Marketing Manager Careers

NUMBER OF JOBS

168,000

JOB OPENINGS

29,400

JOB GROWTH

0.8%

AVG. SALARY

$60,230 /yr

$28.96 /hr

All Stats from BLS.gov

Marketing managers oversee promotional efforts for companies, products, programs, and services. While they don’t sell anything in person, this job is heavily tied in with sales—it involves developing and launching online and traditional marketing efforts that could include print ads, flyers, brochures, sales letters, online and social media promotions, and other programs to generate sales.

Marketing Manager Job Description

A marketing manager typically oversees a team of people including art directors, graphic designers, copywriters, web designers, and more. They might cooperate with higher-level management staff to negotiate contracts, choose a marketing strategy, or decide on which products and services to promote. They approve copy and layout for ads, and conduct or oversee market research studies to collect data that will inform marketing efforts. They also might develop pricing strategies, discount programs, and customer loyalty programs.

Where Marketing Managers Work

In-House. Many marketing managers work for a specific company and promote only that company’s products or services.

For an advertising or marketing company. Some marketing managers work for independent firms that work with many different accounts. In this capacity, a marketing manager may work only for a single client—but it’s more common to have several different company accounts going at once.

As an independent businessperson. Some marketing professionals own their own marketing firms. In this case, you may work on a contract basis with many different companies. In addition to managing client accounts, you’ll need to oversee business development, financial operations, hiring, and other considerations of running a small business. 

How to Become a Marketing Manager

Earn a Bachelor’s degree. For most marketing positions, a Bachelor’s degree is the minimum entry-level requirement. The exception may be if you are starting your own company—in which case, most clients will care more about your body of work than your education. However, it is hard to gain that experience without a degree—as you’ll need to have a work history with other firms. 

Bachelor’s degrees in marketing, advertising, or journalism are often preferred by employers—although it’s possible to land a job in marketing with a degree in fine art, English, history, graphic design, or another topic. Subjects in the humanities or business are the most common; however, if your marketing company specializes in promotions for a pharmaceutical firm, for example, a biology degree could be desirable.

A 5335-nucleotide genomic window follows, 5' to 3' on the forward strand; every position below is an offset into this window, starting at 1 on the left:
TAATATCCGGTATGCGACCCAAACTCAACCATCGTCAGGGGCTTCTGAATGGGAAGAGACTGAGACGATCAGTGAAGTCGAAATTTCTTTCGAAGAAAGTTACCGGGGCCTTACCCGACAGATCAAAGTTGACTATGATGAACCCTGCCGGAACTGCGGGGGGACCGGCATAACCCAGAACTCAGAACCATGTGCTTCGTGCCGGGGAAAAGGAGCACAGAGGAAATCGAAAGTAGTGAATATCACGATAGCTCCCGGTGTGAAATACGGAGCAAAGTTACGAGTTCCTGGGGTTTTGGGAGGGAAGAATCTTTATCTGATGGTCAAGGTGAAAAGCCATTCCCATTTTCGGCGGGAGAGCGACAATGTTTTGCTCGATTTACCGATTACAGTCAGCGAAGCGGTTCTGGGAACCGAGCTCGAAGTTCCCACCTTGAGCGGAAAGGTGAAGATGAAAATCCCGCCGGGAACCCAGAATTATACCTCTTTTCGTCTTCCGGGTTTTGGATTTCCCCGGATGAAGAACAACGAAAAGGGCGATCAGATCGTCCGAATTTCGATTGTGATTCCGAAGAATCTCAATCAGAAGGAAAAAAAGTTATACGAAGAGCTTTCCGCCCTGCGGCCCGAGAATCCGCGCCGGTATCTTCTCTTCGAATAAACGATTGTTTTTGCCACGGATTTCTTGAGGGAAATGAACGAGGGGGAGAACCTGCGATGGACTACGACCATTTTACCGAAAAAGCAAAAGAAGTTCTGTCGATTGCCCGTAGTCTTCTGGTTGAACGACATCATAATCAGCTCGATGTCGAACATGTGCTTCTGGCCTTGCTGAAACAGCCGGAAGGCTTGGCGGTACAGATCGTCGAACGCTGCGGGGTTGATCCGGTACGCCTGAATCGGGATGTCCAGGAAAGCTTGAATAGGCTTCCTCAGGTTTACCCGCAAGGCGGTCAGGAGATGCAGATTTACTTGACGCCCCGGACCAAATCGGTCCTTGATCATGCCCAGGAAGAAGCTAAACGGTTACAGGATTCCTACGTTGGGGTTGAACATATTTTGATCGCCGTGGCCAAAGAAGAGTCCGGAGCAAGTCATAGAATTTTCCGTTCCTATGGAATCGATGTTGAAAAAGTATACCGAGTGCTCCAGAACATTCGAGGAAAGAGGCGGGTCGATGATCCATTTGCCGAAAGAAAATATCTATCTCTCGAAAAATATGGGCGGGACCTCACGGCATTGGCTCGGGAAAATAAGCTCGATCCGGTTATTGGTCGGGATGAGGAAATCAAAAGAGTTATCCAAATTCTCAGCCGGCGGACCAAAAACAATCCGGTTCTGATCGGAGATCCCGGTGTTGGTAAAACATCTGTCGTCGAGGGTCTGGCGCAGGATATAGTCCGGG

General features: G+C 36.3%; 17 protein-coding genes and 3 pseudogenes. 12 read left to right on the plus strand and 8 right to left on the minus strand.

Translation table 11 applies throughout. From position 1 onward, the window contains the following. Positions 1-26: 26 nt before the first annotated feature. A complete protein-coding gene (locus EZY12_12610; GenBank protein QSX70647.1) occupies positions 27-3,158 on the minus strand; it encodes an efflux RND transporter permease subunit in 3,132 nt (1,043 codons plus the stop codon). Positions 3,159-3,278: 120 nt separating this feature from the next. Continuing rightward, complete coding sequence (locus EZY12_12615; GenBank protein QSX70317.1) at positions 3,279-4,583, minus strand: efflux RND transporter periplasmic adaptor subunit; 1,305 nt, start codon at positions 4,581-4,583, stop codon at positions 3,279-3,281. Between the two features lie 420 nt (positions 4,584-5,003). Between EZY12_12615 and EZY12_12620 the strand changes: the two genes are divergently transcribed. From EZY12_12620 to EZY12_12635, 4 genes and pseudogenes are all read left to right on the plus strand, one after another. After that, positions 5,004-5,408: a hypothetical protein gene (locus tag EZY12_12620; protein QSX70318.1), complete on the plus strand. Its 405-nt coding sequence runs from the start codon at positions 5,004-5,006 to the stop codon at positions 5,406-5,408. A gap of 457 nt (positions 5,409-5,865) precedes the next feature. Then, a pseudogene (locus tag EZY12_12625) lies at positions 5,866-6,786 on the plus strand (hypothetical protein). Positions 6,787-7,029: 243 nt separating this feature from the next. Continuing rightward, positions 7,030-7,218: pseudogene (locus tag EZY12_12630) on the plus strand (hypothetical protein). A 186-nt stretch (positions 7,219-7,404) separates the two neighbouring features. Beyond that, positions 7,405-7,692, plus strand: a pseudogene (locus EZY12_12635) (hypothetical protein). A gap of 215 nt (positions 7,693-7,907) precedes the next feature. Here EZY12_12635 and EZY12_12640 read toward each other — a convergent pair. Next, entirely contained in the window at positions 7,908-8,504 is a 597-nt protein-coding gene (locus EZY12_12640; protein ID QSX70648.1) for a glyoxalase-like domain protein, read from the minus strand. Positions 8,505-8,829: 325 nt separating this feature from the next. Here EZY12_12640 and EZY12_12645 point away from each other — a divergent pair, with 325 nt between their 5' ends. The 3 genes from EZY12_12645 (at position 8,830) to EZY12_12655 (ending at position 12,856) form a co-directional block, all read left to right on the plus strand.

Master’s degrees can prepare you for a management-level job in this field, but with the right job experience, it is not mandatory.

Marketing Manager Salary

Marketing managers earned an average of $112,800 in 2010, according to the Occupational Outlook Handbook. Those on the lower end of the pay scale earned approximately $57,750, while those on the higher end earned over $166,400.

Job Outlook for Marketing Managers

The employment outlook for marketing managers is expected to grow approximately 13% within the next decade according to the Occupational Outlook Handbook. The rate of growth is not fast, despite the fact that promotional efforts are mandatory for almost all companies, nonprofits, and even government organizations.

Perhaps one of the reasons for the slow growth is that jobs with newspaper publishers are projected to shrink 22% within the next ten years. As these are currently one of the most common employers, this will put a dent in growth. However, electronic media is expected to grow—and digital marketing firms may replace traditional print outlets in hiring. 

Becoming a Marketing Manager with an Online Degree

As with other creative industries, marketing is quite open to accredited online degree programs—and an online degree from a respected school is likely to be judged as more or less equal to a traditional degree in many cases.

It isn’t unusual for companies in this industry to encourage their employees to choose accredited online colleges within the companies’ tuition reimbursement programs, as these degree programs are flexible and easy to accommodate around a full-time job.

Pros and Cons of Becoming a Marketing Manager

This job can be demanding—according to the Occupational Outlook Handbook, approximately 19% of people in this position work over 50 hours a week. However, there are also significant benefits.

The education requirement is fairly low, at the Bachelor’s degree level—meaning you don’t have to invest more than four years in your education. The fact that the industry is friendly to online degrees makes education easier. And once you work your way up to a management-level position, the field can be quite high paying—although the range of salaries for marketing managers is quite large.

In addition, the job allows opportunities for creative work—which makes it fairly glamorous. This means that there’s frequently a high level of competition for entry-level work—and with the slow job growth in this area, that situation isn’t likely to change as you advance to management. However, once you work your way to a management-level job, your position is fairly secure—because marketing is so crucial to enterprise bottom lines, marketing managers are less likely to be fired for budgetary reasons than managers in other areas.  As a result, this job can be quite attractive—despite its drawbacks.

Where to Find Marketing Manager Jobs

Indeed.com
Monster.com